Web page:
CASA Advocacy Week: A Round-up with Photos
Last week, your student representatives had the opportunity to advocate to the federal government for financial assistance that will relieve the financial burden faced by Canadian students and make post-secondary education more accessible.
Held on Parliament Hill in Ottawa, over 80 delegates representing Students’ Associations across the country attended Advocacy Week, hosted by the Canadian Alliance of Student Associations (CASA) in partnership with the Quebec Student Union (QSU).
Among their numbers were SAMRU’s Representation Executive Council (REC) President, Joseph Nguyen, and Vice-President External, Tera Cardinal.
CASA is a national non-profit organization composed of representatives from 22 different post-secondary institutions – overall, this means that CASA represents over 365,000 students across the country!
This conference provided your student representatives the opportunity to network with delegates from other students’ associations, as well as the chance to present the voice of Mount Royal University students to the federal government.
During this time, Joseph and Tera met with the following Senators, Ministers, and Members of Parliament:
MP Laurel Collins,
MP Blake Desjarlais,
MP Leah Gazan,
MP Pat Kelly,
MP Greg McLean,
MP Jasraj Hallan,
MP Churence Rogers,
Marc Miller, Minster of Crown-Indigenous Relations,
Shahad Khalladi, Policy Advisor to Minister Francois-Philippe Champagne,
Terry Beech, the Parliamentary Secretary to the Deputy Prime Minister and Minister of Finance,
Paul Davidson, the President of Universities Canada,
The Canadian Association of University Teachers,
Senator Elizabeth Marshall,
and Indigenous Services Canada
Working alongside the QSU, CASA members developed a list of recommendations to address the identified needs of Canadian post-secondary students. Their advocacy efforts were focused on the following points:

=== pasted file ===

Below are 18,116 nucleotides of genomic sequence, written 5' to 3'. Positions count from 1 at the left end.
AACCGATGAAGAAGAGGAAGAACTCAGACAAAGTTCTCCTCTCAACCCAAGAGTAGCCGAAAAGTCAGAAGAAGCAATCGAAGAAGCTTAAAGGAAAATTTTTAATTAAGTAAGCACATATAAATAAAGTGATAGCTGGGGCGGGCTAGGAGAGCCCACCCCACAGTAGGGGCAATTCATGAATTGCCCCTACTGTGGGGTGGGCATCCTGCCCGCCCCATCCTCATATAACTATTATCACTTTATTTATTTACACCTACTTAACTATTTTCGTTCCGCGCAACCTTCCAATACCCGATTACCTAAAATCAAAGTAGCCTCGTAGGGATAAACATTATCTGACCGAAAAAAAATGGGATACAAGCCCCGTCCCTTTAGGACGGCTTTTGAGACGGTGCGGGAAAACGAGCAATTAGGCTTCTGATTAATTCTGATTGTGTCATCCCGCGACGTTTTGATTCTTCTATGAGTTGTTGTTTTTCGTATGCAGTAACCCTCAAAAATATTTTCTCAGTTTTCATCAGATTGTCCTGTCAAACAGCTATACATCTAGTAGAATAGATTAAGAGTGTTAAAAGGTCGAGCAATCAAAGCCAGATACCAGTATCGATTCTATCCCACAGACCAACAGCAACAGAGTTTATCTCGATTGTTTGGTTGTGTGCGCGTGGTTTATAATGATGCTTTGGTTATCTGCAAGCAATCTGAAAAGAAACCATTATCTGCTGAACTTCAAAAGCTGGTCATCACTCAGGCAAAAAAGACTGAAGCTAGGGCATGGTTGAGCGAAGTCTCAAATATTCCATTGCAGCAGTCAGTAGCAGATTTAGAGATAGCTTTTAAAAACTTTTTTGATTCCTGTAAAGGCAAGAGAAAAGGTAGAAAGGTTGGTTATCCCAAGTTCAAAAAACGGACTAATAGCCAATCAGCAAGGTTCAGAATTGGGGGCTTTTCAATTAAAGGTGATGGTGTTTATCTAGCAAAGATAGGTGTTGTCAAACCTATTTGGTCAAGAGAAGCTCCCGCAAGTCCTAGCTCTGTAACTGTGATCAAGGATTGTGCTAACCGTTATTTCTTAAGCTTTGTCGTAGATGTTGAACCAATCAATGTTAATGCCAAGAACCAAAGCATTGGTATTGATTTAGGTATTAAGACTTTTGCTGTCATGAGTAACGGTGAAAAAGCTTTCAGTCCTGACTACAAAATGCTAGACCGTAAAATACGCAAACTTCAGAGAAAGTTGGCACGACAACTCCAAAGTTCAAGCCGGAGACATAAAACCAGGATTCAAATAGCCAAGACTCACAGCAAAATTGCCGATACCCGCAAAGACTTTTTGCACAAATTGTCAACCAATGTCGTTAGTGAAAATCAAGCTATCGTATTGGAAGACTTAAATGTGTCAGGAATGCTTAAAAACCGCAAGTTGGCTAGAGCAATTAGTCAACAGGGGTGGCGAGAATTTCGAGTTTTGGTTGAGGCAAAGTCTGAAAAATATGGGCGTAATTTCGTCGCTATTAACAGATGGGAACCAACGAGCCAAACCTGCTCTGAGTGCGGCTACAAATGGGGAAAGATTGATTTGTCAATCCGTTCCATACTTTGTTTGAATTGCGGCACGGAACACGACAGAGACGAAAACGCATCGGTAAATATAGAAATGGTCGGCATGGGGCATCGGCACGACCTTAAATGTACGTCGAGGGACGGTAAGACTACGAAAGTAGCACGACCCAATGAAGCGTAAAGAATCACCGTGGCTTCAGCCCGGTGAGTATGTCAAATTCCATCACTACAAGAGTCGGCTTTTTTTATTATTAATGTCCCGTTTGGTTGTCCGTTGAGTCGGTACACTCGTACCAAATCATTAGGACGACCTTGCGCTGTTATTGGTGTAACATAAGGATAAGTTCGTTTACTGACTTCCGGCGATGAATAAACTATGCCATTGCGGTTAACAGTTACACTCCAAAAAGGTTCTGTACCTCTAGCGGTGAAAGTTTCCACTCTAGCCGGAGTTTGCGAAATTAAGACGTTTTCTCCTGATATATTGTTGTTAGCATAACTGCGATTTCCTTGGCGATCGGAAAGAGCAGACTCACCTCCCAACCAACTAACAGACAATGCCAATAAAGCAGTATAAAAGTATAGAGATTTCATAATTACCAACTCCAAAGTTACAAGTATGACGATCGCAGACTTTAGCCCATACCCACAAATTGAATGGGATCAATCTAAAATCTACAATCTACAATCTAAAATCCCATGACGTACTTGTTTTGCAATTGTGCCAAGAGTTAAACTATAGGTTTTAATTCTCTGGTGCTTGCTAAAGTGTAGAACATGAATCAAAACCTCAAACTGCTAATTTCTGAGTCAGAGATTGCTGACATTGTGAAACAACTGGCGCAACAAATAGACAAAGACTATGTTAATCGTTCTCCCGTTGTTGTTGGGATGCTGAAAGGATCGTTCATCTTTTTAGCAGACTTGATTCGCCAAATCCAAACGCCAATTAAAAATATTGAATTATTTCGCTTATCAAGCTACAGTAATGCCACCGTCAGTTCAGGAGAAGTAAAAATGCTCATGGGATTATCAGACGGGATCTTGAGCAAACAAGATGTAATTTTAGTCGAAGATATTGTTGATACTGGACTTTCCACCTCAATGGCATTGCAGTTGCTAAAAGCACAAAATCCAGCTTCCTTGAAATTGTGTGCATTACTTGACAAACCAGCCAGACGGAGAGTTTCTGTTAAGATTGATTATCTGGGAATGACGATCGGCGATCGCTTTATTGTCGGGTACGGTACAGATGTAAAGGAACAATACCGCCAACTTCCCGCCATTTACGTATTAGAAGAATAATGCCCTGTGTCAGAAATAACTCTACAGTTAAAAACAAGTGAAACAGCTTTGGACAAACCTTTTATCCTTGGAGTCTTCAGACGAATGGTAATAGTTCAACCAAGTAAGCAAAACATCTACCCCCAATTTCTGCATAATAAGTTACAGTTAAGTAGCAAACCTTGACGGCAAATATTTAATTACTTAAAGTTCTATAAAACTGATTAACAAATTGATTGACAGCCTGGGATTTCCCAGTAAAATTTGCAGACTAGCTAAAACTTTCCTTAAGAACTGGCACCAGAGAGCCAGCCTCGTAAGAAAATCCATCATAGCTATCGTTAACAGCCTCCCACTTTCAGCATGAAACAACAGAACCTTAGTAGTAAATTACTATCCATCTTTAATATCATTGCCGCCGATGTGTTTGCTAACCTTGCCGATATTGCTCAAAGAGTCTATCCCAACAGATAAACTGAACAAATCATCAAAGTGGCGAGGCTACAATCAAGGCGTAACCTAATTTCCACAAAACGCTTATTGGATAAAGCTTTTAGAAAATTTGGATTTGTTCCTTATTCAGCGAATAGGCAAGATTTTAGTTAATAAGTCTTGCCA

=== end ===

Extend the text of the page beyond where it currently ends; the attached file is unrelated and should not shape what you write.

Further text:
- Relieving Inflationary Pressures on Students
- Eliminate the interest rates on Canada Student Loans*
- Maintain current funding levels of Canada Student Grant past the 2022-23 school year, permanently doubling grant maximums for eligible students from $3,000 to $6,000 per academic year.
- Create an up-front, non-repayable Canada Student Grant for graduate students with high financial need, at an estimated cost of $389.5 million per year.
- Retailing Canada’s Research & Development
- Increase the value of graduate scholarships awarded by the Tri-Agencies by 48% at a cost of $155.4 million ongoing, and double the number of awards given to Master’s, PhD, and postdoctoral students at a cost of $190 million ongoing, to ensure awards are intentionally competitive and address the cost of living.
- Supporting On-Campus Student Mental Health
- Create a new fund of $500 million over 4 years for the hiring of student mental health professionals on post-secondary campuses.
- Solving Today’s Labour Market Needs
- Extend the Apprenticeship Incentive Grant to Students who are entering their first year of their apprenticeship.
- Modify the conditions to participate in co-op terms and internships that are integrated into a program of study without the need to obtain a separate work permit.
- Permanently lift the limit on off-campus working hours for international students while their classes are in session.
- Increasing Indigenous Access to Post-Secondary
- Increase investments to the Post-Secondary Student Support Program (PSSSP), and modify the terms of reference of ISETs agreements to remove ties to funding post-secondary education to labour market outcomes.
*The federal government has already indicated that interest will be eliminated in the future, a measure that your REC team wholeheartedly supports.
CASA and its members believe that implementing the above recommendations will serve to alleviate the rising cost of living, support student mental health, increase access to post-secondary education for Indigenous students, and better equip students for the demands of the labour market.
SAMRU is proud of the advocacy work of our student representatives as they advocate for a post-secondary system that is accessible, equitable, and affordable while providing an excellent education experience for Canadians.